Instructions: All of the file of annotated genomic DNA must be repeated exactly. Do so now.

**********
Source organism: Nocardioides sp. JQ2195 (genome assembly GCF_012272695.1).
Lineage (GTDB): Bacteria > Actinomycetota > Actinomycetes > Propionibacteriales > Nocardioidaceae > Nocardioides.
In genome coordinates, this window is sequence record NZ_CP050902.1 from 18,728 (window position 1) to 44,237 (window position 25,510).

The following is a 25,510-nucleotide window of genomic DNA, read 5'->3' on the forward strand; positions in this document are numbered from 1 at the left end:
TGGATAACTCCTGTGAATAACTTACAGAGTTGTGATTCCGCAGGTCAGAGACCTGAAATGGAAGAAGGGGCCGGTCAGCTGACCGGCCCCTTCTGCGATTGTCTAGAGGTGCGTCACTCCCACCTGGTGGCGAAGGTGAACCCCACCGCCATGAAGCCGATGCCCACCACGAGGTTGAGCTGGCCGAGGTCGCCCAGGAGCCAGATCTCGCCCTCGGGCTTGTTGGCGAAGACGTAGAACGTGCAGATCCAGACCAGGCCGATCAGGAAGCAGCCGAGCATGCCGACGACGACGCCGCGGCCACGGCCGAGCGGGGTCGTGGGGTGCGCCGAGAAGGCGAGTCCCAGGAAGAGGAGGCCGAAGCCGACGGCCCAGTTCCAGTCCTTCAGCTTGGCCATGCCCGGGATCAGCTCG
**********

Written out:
Source organism: Nocardioides sp. JQ2195 (genome assembly GCF_012272695.1).
Lineage (GTDB): Bacteria > Actinomycetota > Actinomycetes > Propionibacteriales > Nocardioidaceae > Nocardioides.
In genome coordinates, this window is sequence record NZ_CP050902.1 from 18,728 (window position 1) to 44,237 (window position 25,510).

The following is a 25,510-nucleotide window of genomic DNA, read 5'->3' on the forward strand; positions in this document are numbered from 1 at the left end:
TGGATAACTCCTGTGAATAACTTACAGAGTTGTGATTCCGCAGGTCAGAGACCTGAAATGGAAGAAGGGGCCGGTCAGCTGACCGGCCCCTTCTGCGATTGTCTAGAGGTGCGTCACTCCCACCTGGTGGCGAAGGTGAACCCCACCGCCATGAAGCCGATGCCCACCACGAGGTTGAGCTGGCCGAGGTCGCCCAGGAGCCAGATCTCGCCCTCGGGCTTGTTGGCGAAGACGTAGAACGTGCAGATCCAGACCAGGCCGATCAGGAAGCAGCCGAGCATGCCGACGACGACGCCGCGGCCACGGCCGAGCGGGGTCGTGGGGTGCGCCGAGAAGGCGAGTCCCAGGAAGAGGAGGCCGAAGCCGACGGCCCAGTTCCAGTCCTTCAGCTTGGCCATGCCCGGGATCAGCTCG